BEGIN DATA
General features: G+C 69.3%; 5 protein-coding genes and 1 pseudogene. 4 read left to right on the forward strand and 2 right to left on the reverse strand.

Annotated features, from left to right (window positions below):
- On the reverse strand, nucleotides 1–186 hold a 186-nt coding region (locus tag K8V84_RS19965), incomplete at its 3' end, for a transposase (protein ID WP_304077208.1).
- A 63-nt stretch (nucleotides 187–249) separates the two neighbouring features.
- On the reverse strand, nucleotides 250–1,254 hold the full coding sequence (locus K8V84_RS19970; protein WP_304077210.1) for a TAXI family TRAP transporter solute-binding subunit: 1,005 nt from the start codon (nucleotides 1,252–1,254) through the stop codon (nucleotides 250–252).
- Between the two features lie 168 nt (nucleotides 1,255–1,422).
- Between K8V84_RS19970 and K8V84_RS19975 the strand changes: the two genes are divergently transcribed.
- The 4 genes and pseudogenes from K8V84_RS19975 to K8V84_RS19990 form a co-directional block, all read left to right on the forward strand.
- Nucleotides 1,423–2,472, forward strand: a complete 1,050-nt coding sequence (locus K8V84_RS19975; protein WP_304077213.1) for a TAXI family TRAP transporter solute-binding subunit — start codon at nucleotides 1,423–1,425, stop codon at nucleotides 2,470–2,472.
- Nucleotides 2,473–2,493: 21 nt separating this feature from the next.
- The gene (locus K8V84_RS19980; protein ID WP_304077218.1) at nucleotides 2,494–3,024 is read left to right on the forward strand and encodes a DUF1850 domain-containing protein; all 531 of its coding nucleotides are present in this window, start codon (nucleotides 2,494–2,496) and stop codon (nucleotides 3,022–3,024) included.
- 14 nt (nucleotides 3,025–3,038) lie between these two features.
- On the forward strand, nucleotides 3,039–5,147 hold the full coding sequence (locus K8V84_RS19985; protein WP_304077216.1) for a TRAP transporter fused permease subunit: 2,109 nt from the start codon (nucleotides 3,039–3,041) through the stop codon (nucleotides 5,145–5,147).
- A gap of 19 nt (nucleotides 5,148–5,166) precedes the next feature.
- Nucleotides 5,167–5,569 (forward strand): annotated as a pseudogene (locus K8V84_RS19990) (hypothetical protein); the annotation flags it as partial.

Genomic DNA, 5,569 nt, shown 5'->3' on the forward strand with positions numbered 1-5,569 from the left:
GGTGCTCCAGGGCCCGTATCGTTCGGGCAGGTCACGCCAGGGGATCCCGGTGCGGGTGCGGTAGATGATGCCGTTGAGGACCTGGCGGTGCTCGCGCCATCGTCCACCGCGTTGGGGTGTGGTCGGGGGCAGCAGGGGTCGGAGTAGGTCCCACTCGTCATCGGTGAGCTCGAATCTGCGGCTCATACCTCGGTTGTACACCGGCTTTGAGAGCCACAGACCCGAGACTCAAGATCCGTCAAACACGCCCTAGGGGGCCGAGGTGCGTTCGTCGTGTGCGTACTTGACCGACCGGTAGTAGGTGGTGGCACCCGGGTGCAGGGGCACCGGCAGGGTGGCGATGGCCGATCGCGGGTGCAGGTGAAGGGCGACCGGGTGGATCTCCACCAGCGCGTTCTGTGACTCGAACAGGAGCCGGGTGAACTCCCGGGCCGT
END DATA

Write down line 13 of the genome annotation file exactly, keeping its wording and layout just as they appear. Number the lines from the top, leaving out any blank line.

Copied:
- On the forward strand, nucleotides 3,039–5,147 hold the full coding sequence (locus K8V84_RS19985; protein WP_304077216.1) for a TRAP transporter fused permease subunit: 2,109 nt from the start codon (nucleotides 3,039–3,041) through the stop codon (nucleotides 5,145–5,147).